THE NHS across the entire UK is facing one of its worst crises in its 75 year history. A perfect storm of Covid and flu, respiratory illnesses, and strep A infections have combined with the usual stresses of winter and 13 years of Conservative austerity to bring the entire health service to its knees.

On Monday, the First Minister has revealed that Scotland's hospitals are almost completely full. Measures are being put into place to ensure that patients who are medically fit for discharge can be sent home, with extra funding for local health and social care partnerships to assist hospitals to book beds in care home beds for vulnerable patients with care needs in order to allow them to be given "interim care" while a more permanent care package is put in place.

So why are things so bad right now? The opposition parties love to put the blame entirely on the shoulders of the Scottish Government and the SNP given that health is a devolved issue, but this is a crisis which is also having a devastating effect on the NHS in England, where it is ultimately under the control of the Conservatives at Westminster, and in Wales where the Labour party is in charge. Arguably the crisis is worse in England and Wales, but that is little comfort to patients in Scotland who are left waiting for hours in over stretched A&E departments, or who cannot get a much-needed appointment in a timely fashion.

READ MORE: First Minister says Scotland's hospitals are 'almost completely full'

One reason for the current crisis is that the UK as a whole, and Scotland in particular, has an ageing population, the 2021 census for England and Wales showed that 18.6% of the population was aged 65 or over, figures for Scotland will be released next year but the percentage of people over the age of 65 in Scotland is expected to be higher. In the 1980s just 15% of the population of the UK was aged 65 or over. Due to advances in health care and standards of living, the number of older old people is also rising.

However, these advances in health care come at a cost. New medicines and new technology must be paid for, and the cost of these new treatments must come out of budgets which are already stretched.

There are now 3.2 million people aged 80 or over in the UK, and almost 600,000 of these are aged 90 or over. Older people typically have greater health needs, putting more demand on health services. Around 40% of people over the age of 60 have a limiting long-term illness or disability, and the more old people there are in the population, the higher the demand becomes.

This older population is also suffering the effects of 13 years of Conservative austerity policies which have fallen hardest on the poorest and most vulnerable households, decreased incomes, poor housing, poor nutrition, the pervasive stress of living in poverty, and social isolation, all play a role in exacerbating health problems which then feed into a greater burden on the NHS as more people suffer serious illnesses requiring hospital treatment.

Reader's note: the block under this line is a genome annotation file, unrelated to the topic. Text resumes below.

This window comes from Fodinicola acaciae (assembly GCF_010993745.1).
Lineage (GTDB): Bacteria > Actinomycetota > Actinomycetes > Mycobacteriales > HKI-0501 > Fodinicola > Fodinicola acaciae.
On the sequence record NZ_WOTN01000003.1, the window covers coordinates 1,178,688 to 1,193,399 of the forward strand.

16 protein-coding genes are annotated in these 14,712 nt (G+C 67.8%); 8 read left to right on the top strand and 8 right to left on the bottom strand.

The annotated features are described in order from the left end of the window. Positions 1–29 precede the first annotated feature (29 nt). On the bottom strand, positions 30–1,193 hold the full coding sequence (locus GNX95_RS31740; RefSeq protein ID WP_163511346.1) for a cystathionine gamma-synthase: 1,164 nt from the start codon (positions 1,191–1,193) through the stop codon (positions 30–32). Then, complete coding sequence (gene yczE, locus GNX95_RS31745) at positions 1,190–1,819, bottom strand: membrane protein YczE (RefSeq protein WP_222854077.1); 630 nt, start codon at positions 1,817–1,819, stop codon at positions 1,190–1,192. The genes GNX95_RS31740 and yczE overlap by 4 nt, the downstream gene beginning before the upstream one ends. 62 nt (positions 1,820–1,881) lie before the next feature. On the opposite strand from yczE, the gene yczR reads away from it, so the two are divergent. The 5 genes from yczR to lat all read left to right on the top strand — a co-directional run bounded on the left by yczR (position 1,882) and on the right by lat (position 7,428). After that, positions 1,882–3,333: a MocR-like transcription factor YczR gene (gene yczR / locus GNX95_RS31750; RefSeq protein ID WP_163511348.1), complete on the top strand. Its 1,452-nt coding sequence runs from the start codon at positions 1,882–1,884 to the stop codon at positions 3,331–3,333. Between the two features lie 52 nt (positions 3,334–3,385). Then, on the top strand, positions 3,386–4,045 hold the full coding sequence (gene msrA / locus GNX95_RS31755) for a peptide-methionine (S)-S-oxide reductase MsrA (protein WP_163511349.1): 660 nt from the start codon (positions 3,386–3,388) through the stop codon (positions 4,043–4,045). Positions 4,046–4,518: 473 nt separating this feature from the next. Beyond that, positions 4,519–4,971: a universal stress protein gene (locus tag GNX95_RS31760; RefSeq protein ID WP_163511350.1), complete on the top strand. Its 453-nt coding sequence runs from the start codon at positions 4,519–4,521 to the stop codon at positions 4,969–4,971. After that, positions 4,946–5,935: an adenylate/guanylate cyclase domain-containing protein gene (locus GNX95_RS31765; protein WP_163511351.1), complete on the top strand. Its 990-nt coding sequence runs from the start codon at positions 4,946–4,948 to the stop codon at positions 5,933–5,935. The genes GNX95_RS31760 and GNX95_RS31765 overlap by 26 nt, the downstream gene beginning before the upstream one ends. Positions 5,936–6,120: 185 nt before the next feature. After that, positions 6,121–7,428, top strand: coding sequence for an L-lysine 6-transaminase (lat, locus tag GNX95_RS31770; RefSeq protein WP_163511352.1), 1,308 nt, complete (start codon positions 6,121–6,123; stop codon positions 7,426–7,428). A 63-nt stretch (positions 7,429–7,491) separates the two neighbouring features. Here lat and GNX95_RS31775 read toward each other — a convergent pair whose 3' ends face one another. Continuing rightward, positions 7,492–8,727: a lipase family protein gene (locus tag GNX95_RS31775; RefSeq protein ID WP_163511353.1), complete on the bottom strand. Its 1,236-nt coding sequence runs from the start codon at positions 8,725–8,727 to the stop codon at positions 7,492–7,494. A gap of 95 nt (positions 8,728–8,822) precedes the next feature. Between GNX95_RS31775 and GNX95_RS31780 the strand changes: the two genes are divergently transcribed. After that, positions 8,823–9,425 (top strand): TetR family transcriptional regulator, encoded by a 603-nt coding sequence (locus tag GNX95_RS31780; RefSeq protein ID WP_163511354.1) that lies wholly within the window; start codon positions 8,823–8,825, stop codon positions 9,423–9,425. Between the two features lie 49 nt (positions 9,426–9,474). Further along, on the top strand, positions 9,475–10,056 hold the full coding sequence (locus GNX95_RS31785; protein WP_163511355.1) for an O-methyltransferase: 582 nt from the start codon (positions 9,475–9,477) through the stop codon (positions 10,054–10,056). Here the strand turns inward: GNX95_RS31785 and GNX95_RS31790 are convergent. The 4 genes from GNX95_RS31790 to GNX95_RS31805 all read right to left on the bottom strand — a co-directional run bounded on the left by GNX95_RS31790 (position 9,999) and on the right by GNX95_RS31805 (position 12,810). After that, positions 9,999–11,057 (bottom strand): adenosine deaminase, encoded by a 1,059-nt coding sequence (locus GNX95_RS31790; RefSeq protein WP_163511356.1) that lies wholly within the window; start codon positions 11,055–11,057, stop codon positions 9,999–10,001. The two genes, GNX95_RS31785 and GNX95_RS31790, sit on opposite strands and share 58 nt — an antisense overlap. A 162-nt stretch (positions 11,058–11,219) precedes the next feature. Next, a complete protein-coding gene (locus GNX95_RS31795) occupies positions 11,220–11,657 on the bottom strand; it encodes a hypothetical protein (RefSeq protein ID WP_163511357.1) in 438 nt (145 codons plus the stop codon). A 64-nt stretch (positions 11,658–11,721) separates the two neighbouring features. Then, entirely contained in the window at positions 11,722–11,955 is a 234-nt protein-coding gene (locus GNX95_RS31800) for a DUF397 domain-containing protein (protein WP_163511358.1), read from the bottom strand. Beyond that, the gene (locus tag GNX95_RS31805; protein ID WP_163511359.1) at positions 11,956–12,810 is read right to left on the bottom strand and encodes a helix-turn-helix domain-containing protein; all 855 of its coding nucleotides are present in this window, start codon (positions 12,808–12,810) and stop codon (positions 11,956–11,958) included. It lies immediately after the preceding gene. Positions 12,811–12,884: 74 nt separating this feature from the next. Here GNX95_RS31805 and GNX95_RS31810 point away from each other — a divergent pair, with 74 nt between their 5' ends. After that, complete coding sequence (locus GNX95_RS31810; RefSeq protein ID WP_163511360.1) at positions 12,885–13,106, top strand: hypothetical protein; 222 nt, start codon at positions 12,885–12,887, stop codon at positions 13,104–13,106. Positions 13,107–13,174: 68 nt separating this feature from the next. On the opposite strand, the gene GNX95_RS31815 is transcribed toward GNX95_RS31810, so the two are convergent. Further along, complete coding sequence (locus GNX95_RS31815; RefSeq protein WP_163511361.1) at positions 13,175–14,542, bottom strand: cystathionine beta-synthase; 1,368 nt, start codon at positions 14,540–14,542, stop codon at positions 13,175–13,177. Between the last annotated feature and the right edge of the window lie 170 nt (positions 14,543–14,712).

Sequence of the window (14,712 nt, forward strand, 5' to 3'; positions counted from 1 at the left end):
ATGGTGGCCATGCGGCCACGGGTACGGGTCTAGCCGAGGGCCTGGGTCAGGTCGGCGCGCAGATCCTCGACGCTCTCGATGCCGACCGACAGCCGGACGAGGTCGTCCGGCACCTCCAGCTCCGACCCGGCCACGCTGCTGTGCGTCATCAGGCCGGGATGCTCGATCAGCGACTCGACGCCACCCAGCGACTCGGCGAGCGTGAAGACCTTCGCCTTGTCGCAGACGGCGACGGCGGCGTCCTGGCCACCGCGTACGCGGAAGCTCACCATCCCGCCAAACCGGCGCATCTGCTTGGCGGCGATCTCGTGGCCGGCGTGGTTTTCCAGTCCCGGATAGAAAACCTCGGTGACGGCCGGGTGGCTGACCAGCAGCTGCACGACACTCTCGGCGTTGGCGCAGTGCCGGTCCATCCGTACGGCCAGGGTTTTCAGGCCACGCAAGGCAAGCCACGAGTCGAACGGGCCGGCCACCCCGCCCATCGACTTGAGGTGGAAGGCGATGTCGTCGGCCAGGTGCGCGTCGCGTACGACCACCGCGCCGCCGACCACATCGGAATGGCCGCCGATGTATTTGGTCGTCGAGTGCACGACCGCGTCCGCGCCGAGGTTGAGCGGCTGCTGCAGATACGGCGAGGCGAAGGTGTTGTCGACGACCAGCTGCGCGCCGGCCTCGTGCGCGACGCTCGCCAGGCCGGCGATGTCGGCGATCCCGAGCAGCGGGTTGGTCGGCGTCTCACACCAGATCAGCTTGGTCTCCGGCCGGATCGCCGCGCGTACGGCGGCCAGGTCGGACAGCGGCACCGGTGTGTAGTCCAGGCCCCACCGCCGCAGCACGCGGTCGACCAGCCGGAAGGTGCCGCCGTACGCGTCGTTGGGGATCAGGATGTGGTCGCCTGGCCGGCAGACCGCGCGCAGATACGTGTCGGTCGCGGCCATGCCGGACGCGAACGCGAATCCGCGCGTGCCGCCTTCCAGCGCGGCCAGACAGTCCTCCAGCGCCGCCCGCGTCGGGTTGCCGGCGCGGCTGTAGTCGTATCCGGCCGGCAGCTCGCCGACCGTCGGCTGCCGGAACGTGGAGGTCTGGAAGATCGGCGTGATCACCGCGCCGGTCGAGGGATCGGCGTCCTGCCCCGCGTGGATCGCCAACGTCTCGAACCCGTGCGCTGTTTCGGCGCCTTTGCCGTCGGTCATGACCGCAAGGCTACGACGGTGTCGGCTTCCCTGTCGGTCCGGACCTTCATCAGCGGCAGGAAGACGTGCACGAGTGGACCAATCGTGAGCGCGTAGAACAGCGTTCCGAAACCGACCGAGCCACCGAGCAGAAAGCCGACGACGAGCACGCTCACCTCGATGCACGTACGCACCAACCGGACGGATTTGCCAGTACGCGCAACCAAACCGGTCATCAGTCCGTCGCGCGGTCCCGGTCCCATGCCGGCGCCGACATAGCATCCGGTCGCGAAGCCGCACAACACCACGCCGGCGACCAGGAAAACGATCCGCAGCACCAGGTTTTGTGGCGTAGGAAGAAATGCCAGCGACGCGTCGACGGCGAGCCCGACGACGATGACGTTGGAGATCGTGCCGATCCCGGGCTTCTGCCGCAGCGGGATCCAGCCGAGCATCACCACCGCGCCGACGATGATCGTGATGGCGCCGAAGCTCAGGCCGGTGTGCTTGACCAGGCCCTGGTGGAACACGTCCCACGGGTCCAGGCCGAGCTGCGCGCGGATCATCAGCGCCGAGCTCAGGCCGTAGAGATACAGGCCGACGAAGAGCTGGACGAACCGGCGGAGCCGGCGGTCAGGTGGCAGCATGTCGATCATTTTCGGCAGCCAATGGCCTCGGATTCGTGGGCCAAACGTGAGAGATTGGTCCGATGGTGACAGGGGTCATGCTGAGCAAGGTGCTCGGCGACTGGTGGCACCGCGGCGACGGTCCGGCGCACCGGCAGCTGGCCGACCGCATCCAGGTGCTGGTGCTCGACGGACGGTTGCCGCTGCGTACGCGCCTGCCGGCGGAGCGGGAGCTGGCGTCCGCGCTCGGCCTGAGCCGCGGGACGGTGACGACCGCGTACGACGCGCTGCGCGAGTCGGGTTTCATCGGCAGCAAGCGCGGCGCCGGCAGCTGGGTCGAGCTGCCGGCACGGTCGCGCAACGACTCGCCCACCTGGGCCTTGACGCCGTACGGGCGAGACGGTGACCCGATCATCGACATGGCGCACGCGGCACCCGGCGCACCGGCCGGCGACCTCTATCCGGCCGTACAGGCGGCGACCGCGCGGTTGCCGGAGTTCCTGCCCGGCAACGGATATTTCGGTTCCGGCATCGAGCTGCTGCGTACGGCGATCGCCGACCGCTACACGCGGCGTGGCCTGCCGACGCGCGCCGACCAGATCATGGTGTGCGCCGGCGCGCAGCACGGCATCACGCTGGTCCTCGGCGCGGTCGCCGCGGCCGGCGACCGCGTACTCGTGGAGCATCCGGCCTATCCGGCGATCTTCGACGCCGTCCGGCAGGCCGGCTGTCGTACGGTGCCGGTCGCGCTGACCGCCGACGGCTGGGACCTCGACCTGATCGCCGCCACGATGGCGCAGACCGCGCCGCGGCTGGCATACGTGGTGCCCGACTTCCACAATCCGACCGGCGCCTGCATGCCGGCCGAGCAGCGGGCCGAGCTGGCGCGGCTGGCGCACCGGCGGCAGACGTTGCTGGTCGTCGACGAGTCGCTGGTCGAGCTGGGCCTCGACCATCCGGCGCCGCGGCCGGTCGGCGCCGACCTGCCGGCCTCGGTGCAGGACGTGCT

The cumulative effect of Conservative austerity and the decade long squeeze on social security together with cuts to vital public services has been to cause a reduction in life expectancy which has been felt worst in the poorest communities. This austerity-driven attack on social security has left low-income households unable to cope with the current dramatic increase in the cost of living. This is a crisis of the UK Government’s making, and the problems thus created ultimately express themselves in health emergencies which necessitate medical intervention.

However, this increasing demand is being borne by a health service which is itself suffering from the effects of decades of under-funding, an under-funding decided in Westminster which feeds through to Scotland and Wales in terms of lower block grants to the devolved governments.

The devolved governments have only a limited ability to protect health budgets, something which they can only do by cutting spending in other areas.

In order to help the NHS fund the increased costs of advances in medical treatment and the increasing demands put on it by an ageing population, NHS budgets traditionally rose by an average of 4% above inflation every year.

READ MORE: Nicola Sturgeon says she has 'never' used private healthcare

However, since 2010 the average annual rate of increase has been half that, so although NHS budgets have still been increasing, they have not been rising enough to cope with the greater demands placed on the service.

This thirteen years long under funding has resulted in fewer available beds and reduced numbers of staff whose pay has not kept pace with the rising cost of living or the greater responsibilities they must cope with. Currently around one in 10 NHS posts are vacant across the UK, leaving the UK with fewer doctors and nurses than many of its Western European countries.

This lack of staff means that fewer health sector workers are having to take on ever greater responsibilities, so we end up with unhappy and underpaid staff who take industrial action.

This is a crisis which is over a decade in the making, the ultimate responsibility for which lies with Conservative austerity.

This piece is an extract from today’s REAL Scottish Politics newsletter, which is emailed out at 7pm every weekday with a round-up of the day's top stories and exclusive analysis from the Wee Ginger Dug.

To receive our full newsletter including this analysis straight to your email inbox, click HERE and click the "+" sign-up symbol for the REAL Scottish Politics